What about news reports, or paparazzi? How did this idea of shooting like this come about?
We got away with that. We were very lucky, I think. People knew she was around, but we got away with it. The idea of shooting the way we did comes from … I’d shot something in Toronto of a woman running. I had 57 cameras, and I hid them all so she had to run 400 meters, and I wanted to shoot in in the street. We would close the street, bring in extras, and shoot the street as people were getting on buses, walking, in and out of restaurants, reading newspapers, whatever. These cameras were all positioned so that when you were cutting something together it was real time, and life as it is. I think that was definitely a sketch for what we did with Under the Skin. And then coupled with this difficulty of “How do I make Scarlett Johansson credibly an alien?” And the methodology of shooting her was equivalent to the narrative; alien intelligence making this construction of an actress, and putting her in Scotland, and no one knowing anything about it, and just assuming she was a real woman. It was a beautiful moment of realization that one equaled the other, and then everything had to serve that. The logistics were very complex. You have to remain covert. Your sound man has an umbrella with a microphone in it, he’s got his headphones on, and it looks like he is shuffling his iPod, but he’s actually recording what somebody might be saying to the girl in the bus.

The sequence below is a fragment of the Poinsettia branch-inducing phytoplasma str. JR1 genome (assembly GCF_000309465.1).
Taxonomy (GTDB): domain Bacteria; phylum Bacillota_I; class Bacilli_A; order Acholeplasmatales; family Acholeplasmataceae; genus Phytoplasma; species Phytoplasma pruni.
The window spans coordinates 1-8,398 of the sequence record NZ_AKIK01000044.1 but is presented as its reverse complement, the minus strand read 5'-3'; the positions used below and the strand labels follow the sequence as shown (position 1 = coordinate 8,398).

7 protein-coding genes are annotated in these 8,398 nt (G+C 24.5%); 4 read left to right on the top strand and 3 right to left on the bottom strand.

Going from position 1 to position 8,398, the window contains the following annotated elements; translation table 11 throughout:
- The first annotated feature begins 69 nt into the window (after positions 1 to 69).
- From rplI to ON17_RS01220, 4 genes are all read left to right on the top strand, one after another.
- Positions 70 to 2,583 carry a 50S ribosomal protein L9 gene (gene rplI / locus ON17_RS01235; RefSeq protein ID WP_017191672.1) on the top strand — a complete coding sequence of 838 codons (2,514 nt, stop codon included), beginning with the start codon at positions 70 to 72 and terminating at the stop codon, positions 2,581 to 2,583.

Were there any problems with getting permission from these individuals? Were there days where you were shooting and nothing came up as a result?
Both. Some said yeah, we don’t want to be in it, and some agreed to. Some days you’d get something, and some days you didn’t.
With your commercial background. Do you immerse yourself in pop culture, or let it come to you?
Earlier on, when I was younger I was more immersed in it, I was around it more. But I still, I try to keep in touch with it. I think it’s important to be youthful in your approach with everything, and to feel like you’re pushing, challenging, and exploring. And to do that you have to stay in touch with what’s going on. But I’m not living it the way I was living in when I was 25. As you get older, and you do other things, it’s not your time for that, it’s somebody else’s time. Your time is now what you’re doing. For instance, with music videos, things might come my way. And Mica, she teaches me loads about current pop culture. I learned loads from working with her on the whole film, because she’s out there doing this now.
What draws you to the types of films you make, and the cultures you consume? What are your thematic interests?
I think I like existential unease, I like things that examine the paradox of being a human being, in music, art and everything else. And film. I like when people ask questions of themselves, and then of me. I don’t expect to have an answer. The question, if it’s a good one, is enough to resonate. And usually the questions are better than the answers, the answers are usually untrustworthy.